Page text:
Franchising Code amendments locked in – what you need to know

By Tommy Chen, Scott Sidley
Franchising Intellectual Property

Franchising and legal compliance teams: take note 7 min read

Long-awaited amendments to the Australian Franchising Code have finally been implemented.

Changes take effect on 1 July 2021, other than changes to dispute resolution provisions (which came into effect on 2 June 2021), and changes to disclosure documents (which take effect from 1 November 2021). The amendments will increase the burden on franchisors, particularly in relation to pre-contractual disclosure, with new and amended documentation required going forward.

Key takeaways

  • These amendments will require changes to franchise agreements entered into, renewed or extended on or after 1 July 2021. Amendments that expressly require changes to be made to disclosure documents will apply to disclosure documents given to franchisees from 1 November 2021. This means existing franchise agreements and disclosure documents will not need to be amended right away.
  • Some amendments do not require amendment to documentation, but will govern all agreements, regardless of their terms or when they were entered into. Most notably, these include the dispute resolution changes.
  • Further amendments to the regulatory framework are expected in the near future, namely increased penalties for breaches of the Franchising Code and creation of a Franchise Disclosure Registry.

Who in your organisation needs to know about this?

Franchising and legal compliance teams.

Overview of amendments and commencement

As flagged in our earlier Insight, the Federal Government has legislated changes to the Franchising Code to implement its response to the 2019 Fairness in Franchising Report. Although the changes were scheduled to take effect in mid-2021, the changes took longer to be legislated than commentators expected, and the amendments were finally made by regulation by the Governor-General-in-Council, just days before the first provisions commenced on 2 June 2021 – and were only made effective by registering on the Federal Register of Legislative Instruments on 1 June 2021. The table below summarises the key changes and the dates from which they take effect.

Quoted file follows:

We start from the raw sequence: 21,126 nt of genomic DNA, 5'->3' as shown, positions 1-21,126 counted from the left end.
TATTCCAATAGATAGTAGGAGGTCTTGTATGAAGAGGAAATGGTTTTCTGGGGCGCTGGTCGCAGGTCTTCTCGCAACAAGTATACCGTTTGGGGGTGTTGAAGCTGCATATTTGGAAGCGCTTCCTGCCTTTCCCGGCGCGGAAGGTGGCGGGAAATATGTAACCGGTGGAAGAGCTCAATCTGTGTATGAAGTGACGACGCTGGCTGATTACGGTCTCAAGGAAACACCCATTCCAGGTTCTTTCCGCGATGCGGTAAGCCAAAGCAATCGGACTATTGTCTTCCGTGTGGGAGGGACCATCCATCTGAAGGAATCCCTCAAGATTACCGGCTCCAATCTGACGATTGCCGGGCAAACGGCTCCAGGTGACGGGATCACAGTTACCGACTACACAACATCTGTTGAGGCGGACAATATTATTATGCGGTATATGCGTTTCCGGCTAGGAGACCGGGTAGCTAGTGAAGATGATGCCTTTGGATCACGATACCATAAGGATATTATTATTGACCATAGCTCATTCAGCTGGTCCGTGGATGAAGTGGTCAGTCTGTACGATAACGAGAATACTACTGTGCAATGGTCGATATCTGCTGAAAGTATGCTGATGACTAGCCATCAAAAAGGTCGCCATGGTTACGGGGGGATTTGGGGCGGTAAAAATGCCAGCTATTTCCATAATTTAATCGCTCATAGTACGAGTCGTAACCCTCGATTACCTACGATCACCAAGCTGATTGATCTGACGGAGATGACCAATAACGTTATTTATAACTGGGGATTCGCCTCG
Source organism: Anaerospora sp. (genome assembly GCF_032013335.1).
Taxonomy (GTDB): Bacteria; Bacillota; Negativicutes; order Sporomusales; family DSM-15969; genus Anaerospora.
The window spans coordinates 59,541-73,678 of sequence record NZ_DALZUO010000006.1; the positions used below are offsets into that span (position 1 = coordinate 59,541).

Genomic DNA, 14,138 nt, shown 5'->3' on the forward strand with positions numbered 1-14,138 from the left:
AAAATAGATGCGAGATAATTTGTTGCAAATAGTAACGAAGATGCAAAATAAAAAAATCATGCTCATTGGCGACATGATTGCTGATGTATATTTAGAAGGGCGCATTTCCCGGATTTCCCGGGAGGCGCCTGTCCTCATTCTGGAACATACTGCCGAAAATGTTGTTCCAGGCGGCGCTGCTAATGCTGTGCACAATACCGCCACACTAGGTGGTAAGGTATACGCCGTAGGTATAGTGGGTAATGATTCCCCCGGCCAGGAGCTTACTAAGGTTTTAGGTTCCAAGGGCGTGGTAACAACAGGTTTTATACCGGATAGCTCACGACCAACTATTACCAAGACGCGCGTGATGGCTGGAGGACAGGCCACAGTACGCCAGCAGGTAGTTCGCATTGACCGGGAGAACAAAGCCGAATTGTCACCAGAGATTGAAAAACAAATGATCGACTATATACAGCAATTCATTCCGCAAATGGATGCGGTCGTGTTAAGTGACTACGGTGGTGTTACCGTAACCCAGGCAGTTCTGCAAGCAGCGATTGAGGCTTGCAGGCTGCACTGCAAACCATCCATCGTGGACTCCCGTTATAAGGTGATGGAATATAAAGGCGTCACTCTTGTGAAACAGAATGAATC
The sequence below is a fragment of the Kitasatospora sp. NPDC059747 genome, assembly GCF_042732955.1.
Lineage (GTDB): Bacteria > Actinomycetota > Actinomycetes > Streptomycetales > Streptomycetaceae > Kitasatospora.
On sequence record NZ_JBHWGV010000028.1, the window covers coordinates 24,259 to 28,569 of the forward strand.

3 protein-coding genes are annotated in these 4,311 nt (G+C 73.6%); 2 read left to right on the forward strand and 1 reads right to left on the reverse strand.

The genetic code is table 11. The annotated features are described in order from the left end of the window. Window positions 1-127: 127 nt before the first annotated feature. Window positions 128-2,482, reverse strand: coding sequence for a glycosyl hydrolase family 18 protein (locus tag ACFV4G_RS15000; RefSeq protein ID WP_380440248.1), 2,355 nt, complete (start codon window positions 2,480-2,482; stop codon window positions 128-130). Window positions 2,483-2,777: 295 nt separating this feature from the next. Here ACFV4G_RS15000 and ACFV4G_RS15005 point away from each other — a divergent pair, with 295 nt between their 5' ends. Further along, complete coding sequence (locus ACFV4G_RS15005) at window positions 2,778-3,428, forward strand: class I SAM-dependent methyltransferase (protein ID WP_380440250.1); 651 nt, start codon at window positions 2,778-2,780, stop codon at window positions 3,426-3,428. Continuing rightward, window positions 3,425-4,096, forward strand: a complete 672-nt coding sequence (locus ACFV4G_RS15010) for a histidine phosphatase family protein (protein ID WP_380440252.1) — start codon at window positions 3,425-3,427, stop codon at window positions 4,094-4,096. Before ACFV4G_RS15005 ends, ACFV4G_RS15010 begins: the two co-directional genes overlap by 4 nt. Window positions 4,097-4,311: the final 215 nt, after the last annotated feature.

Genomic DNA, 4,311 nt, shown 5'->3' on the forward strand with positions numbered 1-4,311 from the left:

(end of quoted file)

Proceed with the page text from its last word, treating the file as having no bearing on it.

All franchise agreements, regardless of date (from 1 July 2021, except 2 June 2021 for dispute resolution changes)
  • More flexibility in dispute resolution (already commenced – see below)
  • Marketing funds – new penalties for misuse and technical changes regarding financial statements for and administration of marketing funds
  • Enhanced disclosure of information relating to leased premises where franchisors sub-lease to franchisees
  • Franchisor must provide disclosure documents in a form requested by the franchisee (eg printed, electronic, or both)
All franchise agreements entered into, extended or renewed on or after 1 July 2021
  • Increased disclosure requirements, including a new Key Facts Sheet summarising the disclosure document, disclosures about significant capital expenditure (see below) and an amended Information Statement
  • Extended and expanded cooling off period, to 14 days, and cooling off will apply to transferees of franchise agreements